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Australian News

Two women who lost their mums have launched the Good Mourning podcast to help others


Two brave young women are on a quest to help people deal with grief and loss by sharing their deeply personal stories and advice on how to cope.

New friends Sally Douglas, 34, and Imogen Carn, 32, both lost their mums suddenly in the past year, and are honouring their memories with a bold new Australian podcast launching on Friday.

And their aim is clear: we can help you move forward and boost your mental health.

“We’ve turned our pain into passion,” Douglas says. “We’ve also been weirdly energised by this, and we don’t feel we are alone with our grief anymore.”

The women bonded over their shared pain when they connected through the support organisation Motherless Daughters Australia earlier this year.

From that friendship has grown The Good Mourning Podcast. The first three episodes will be released on what would have been Douglas’s mum’s 65th birthday.

Douglas’s UK-based mother Rose died in November last year at age 64, from a rare complication of epilepsy known as SUDEP – sudden unexpected death in epilepsy.

The PR worker had been living in Australia with her husband Anthony for more than six years, and found out about her mum’s shock death in a 6am telephone call.

“It was such a shock and I felt so far away,” she remembers. “I assumed I would have my mum into my 40s, 50s, 60s and suddenly she was gone.”

Carn’s mum Vanessa died in February this year by committing suicide at 62. Her death came out of the blue for Imogen and her family.

Carn’s daughter was just nine months old, and her sister had only recently given birth to her second son.

“It was all just so dark and sinister and it was such a lonely experience,” Carn says. “Suicide doesn’t discriminate and it’s not just the repercussion of a mental illness, particularly with my mum, it was all circumstantial, it was pretty much a horrific twist of fate that led to it. My mother is the last person we could have ever imagined taking her own life.”

The first two podcast episodes detail Douglas’s and Carn’s stories and the other is their first guest interview, with author, Mindset and Style Coach and podcaster Sally Steele. She shares her experience with grief and loss and how her father’s death was a pivotal time in her life.

According to official records from the Australian Institute of Health and Welfare, 158,493 Australians died in 2018 — that’s a lot of grief for children, mothers, fathers, sisters, brothers, best friends and family members.

Carn and Douglas have come to realise while the loss of their mums has been profound, grief doesn’t discriminate. And everyone’s experience is different, painful and deeply personal.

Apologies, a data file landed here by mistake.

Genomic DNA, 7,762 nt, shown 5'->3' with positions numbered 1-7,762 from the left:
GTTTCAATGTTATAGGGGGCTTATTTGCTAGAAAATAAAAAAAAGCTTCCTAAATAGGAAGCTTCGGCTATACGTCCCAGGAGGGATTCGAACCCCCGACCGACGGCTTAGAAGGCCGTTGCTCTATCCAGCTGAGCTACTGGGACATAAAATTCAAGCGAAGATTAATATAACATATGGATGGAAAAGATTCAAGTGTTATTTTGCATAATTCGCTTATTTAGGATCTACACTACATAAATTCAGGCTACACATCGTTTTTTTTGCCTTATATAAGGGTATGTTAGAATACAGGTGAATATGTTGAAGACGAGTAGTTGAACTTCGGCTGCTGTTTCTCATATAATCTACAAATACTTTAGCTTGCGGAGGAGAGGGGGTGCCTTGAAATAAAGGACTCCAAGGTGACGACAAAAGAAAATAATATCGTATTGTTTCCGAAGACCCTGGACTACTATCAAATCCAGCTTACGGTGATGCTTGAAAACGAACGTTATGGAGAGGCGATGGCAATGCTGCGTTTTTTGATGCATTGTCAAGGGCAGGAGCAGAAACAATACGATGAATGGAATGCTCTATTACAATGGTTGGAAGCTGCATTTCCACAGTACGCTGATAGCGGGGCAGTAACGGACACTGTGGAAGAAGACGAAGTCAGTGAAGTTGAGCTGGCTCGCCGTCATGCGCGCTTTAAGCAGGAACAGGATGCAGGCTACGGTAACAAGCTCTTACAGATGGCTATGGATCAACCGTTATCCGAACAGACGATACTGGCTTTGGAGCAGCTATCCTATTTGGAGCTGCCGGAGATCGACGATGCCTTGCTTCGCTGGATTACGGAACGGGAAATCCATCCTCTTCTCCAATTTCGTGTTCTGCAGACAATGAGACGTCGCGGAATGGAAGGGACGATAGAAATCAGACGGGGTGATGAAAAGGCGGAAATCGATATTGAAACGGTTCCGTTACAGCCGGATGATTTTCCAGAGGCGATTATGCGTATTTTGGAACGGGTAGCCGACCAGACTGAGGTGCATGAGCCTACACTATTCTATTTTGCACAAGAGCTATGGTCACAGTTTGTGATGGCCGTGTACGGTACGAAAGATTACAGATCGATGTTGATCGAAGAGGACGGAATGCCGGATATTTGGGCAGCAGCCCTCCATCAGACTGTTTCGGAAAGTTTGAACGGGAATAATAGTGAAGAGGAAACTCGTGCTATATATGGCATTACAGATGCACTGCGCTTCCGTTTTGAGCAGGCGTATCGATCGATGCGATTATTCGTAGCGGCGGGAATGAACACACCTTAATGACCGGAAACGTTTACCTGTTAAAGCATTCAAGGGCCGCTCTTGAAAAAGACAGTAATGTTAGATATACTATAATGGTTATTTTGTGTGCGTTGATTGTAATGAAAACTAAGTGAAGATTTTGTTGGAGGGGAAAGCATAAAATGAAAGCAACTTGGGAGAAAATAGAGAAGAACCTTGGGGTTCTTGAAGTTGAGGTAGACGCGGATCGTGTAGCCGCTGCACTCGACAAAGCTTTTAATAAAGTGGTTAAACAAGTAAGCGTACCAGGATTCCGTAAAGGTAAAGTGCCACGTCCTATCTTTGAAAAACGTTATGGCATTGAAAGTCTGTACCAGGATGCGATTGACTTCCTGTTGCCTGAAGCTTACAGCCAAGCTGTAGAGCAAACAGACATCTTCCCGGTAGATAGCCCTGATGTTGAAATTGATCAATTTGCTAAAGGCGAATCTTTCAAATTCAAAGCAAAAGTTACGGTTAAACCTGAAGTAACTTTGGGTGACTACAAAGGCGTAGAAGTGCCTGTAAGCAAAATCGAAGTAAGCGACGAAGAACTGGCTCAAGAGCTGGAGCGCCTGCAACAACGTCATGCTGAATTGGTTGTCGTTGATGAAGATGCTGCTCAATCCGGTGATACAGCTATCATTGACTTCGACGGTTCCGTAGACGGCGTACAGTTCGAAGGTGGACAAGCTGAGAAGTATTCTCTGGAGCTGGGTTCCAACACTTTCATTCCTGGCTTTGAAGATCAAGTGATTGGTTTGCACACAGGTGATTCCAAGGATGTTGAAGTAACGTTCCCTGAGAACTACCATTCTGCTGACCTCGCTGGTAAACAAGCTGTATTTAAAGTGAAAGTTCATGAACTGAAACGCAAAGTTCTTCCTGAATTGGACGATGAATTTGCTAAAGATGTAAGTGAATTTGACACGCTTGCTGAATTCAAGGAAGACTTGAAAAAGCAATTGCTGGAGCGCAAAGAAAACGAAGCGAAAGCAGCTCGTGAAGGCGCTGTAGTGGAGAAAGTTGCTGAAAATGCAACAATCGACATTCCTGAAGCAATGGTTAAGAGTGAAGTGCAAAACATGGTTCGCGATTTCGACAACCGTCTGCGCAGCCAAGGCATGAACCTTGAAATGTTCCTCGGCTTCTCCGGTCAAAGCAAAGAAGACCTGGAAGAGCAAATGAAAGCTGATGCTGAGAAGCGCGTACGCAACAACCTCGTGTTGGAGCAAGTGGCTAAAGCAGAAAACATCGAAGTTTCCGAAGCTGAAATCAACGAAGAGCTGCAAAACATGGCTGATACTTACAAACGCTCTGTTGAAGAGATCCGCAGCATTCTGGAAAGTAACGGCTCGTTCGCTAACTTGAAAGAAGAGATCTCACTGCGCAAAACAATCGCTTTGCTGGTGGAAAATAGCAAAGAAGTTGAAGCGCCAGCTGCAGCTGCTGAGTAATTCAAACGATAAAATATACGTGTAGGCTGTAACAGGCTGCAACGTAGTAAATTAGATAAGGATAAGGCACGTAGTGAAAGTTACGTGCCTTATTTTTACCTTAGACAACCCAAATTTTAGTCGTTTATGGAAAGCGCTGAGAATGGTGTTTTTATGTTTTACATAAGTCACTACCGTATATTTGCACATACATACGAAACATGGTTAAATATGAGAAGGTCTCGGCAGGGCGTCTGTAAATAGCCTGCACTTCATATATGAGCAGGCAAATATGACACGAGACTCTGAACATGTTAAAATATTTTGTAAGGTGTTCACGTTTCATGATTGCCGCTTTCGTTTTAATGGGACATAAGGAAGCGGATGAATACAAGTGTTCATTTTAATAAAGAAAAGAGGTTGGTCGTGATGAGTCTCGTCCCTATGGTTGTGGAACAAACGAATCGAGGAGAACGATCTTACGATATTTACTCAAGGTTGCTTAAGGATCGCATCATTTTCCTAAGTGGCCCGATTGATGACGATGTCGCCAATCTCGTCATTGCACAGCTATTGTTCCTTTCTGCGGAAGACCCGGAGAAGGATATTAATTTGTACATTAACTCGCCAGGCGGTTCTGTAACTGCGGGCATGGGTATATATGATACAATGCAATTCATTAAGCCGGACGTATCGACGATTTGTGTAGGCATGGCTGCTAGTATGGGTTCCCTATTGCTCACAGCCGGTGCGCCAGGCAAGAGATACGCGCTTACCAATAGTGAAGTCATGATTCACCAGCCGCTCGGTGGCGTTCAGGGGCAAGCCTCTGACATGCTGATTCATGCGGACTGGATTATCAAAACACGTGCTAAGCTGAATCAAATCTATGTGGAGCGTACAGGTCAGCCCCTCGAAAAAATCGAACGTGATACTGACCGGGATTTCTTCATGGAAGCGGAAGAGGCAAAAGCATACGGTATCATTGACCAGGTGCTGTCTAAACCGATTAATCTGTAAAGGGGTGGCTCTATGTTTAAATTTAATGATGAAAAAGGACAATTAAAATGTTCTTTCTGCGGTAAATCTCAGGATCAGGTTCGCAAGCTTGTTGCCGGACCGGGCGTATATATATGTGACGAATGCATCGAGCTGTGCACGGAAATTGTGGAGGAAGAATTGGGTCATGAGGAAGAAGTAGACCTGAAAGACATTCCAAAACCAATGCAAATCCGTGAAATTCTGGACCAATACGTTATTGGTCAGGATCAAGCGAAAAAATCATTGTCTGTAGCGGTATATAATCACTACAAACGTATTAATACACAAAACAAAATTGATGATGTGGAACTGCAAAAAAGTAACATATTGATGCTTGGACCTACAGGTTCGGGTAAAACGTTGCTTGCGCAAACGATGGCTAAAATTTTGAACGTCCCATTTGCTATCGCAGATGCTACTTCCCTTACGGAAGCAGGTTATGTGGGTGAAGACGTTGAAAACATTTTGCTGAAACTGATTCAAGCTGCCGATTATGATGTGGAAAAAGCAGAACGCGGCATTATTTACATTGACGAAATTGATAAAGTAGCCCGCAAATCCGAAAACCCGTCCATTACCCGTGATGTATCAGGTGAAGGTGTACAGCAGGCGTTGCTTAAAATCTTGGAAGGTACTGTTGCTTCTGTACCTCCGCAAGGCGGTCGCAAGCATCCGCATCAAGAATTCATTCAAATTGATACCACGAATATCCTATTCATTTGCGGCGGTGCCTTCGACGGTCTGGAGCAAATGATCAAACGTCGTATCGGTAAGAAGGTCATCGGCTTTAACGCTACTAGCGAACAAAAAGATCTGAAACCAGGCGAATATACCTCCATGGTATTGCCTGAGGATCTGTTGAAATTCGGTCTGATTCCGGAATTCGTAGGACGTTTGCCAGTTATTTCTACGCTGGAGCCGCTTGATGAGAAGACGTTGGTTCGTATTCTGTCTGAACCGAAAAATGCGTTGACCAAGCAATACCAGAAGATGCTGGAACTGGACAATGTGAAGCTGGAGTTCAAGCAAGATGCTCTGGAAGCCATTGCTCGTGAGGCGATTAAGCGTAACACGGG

“Death happens to us all, it’s not a new thing, but people don’t really talk about it still,” Douglas says. “Obviously it is an intense topic, but we both feel it is something that needs to be talked about.”

Carn says no topic will be off limits in the podcasts. On the eve of the podcast launch she was recording an interview with a woman who was sharing her story about the loss of a baby. But the conversations are not all about sadness — humour is a big feature – and the women hope they will both inspire and comfort listeners.

Sharing her experience with her mum’s suicide was intensely confronting and difficult for Carn, but she is determined to talk about it.

“There is such a stigma attached to suicide, and if talking about that makes a difference then I will feel like I am making something out of an awful situation,” she says.

And in the process, she has found a comforting connection with her mum.

“I feel like I am channelling my mum — this is so who my mum was,” Carn says.

“She would want me to talk about it in the hope it would help someone else. It’s exactly the kind of thing she would do.”

SALLY AND IMOGEN’S TIPS FOR MANAGING GRIEF

• Take it really easy on yourself: take it minute by minute if that’s all you can do

• Reach out for help: grief is a really traumatic and lonely experience

• Meditation can promote calm thoughts

• As annoying as it is to hear, time is the only thing that’s going to help

• Nothing helps a lot, things are only going to help a little

• Know that no matter what messed up things you are feeling or thinking, they are all normal

• If you do seek counselling, seek out someone who specialises in grief

The Good Mourning Podcast will be available on Apple Podcasts, Spotify and all other major podcast platforms and will be released fortnightly on Friday mornings from September 18. For more information see goodmourning.com.au

If you need help you can reach out to Lifeline any time 24/7 on 13 11 14



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Australian News

Should Super Netball be focusing on better marketing itself to women?